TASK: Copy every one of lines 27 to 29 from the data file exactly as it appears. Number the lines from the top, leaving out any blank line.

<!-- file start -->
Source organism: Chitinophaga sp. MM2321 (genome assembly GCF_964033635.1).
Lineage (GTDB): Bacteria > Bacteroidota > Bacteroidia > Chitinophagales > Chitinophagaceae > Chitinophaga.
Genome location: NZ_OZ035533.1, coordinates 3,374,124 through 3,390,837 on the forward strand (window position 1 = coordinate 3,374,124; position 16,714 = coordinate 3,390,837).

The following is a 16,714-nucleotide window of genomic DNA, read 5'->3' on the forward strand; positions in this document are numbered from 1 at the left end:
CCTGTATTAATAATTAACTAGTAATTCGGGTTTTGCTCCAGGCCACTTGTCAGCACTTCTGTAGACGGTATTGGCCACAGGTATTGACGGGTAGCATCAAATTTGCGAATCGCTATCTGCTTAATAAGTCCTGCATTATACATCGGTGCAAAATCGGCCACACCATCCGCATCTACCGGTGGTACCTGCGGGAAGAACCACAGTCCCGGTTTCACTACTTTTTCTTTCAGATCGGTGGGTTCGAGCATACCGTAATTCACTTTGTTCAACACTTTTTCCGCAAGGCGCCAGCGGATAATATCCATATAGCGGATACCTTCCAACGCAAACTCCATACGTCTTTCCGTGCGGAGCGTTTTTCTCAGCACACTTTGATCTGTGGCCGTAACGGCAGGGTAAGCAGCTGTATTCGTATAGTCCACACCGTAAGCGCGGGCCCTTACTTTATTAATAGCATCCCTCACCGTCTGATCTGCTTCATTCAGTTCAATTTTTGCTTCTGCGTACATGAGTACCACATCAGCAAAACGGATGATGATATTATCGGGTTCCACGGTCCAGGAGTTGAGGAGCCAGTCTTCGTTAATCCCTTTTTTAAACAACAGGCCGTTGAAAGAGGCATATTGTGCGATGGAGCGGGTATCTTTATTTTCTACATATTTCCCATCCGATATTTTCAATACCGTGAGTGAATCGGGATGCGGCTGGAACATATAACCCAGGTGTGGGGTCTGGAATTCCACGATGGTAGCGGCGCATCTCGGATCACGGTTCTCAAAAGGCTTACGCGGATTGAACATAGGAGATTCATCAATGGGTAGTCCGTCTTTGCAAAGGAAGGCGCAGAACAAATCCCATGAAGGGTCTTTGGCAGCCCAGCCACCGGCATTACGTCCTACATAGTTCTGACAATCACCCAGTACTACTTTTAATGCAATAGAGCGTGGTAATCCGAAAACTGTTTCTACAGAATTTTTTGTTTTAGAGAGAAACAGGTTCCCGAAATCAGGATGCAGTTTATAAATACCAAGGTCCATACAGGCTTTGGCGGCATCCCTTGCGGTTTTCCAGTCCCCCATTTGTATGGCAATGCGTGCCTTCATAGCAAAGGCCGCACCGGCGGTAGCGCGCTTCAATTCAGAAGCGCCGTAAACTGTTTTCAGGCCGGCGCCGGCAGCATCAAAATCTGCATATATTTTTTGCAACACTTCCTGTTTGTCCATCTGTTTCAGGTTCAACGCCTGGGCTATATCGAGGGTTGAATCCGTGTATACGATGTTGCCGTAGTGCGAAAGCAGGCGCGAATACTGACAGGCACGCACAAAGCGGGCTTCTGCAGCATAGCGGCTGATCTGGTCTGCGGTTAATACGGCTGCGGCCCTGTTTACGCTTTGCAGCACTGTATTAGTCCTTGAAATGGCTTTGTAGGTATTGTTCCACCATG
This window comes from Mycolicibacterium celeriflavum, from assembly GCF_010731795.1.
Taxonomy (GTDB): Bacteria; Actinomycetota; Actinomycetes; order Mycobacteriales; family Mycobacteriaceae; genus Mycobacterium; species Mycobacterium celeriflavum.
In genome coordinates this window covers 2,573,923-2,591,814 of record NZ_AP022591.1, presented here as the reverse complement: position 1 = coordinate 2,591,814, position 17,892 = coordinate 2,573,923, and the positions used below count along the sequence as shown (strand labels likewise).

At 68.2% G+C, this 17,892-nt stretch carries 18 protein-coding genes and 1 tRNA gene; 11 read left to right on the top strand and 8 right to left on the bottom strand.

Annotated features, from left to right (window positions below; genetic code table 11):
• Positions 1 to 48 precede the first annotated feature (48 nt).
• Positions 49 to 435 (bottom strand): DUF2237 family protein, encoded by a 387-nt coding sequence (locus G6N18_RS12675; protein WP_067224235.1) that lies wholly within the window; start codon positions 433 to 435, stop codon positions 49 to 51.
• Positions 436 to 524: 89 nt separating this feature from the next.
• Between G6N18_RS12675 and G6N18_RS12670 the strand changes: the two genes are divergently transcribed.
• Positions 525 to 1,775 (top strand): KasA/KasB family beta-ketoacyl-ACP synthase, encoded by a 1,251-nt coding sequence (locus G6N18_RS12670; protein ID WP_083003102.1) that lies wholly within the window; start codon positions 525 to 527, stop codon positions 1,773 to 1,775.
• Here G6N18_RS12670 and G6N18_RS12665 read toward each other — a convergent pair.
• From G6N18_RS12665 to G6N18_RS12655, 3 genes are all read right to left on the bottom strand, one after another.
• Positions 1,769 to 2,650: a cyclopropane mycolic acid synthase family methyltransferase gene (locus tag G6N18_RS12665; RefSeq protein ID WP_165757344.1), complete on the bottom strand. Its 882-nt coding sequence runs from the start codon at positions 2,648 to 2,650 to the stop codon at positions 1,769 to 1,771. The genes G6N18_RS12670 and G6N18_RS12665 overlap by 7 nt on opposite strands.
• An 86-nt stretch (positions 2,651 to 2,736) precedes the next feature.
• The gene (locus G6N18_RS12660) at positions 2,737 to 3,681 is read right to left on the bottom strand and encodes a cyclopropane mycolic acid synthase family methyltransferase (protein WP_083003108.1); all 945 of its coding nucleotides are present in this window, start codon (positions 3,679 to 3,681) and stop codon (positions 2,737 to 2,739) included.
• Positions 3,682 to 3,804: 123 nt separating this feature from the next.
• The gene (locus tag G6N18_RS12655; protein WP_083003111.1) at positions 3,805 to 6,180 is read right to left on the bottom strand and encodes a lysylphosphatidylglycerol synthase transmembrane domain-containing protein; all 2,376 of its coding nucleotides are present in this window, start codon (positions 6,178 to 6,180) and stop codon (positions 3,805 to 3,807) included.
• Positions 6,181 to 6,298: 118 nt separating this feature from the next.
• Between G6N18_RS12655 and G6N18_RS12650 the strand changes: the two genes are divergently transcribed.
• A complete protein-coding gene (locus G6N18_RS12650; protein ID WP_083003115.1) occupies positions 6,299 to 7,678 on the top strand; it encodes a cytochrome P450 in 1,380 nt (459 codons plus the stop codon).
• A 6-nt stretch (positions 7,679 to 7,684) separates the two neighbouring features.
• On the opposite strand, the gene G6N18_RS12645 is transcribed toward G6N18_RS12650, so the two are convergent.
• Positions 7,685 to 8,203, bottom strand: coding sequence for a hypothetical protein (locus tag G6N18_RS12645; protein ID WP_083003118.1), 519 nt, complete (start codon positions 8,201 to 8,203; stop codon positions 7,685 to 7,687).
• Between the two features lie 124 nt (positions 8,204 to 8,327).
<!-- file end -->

• On the opposite strand, the gene G6N18_RS12645 is transcribed toward G6N18_RS12650, so the two are convergent.
• Positions 7,685 to 8,203, bottom strand: coding sequence for a hypothetical protein (locus tag G6N18_RS12645; protein ID WP_083003118.1), 519 nt, complete (start codon positions 8,201 to 8,203; stop codon positions 7,685 to 7,687).
• Between the two features lie 124 nt (positions 8,204 to 8,327).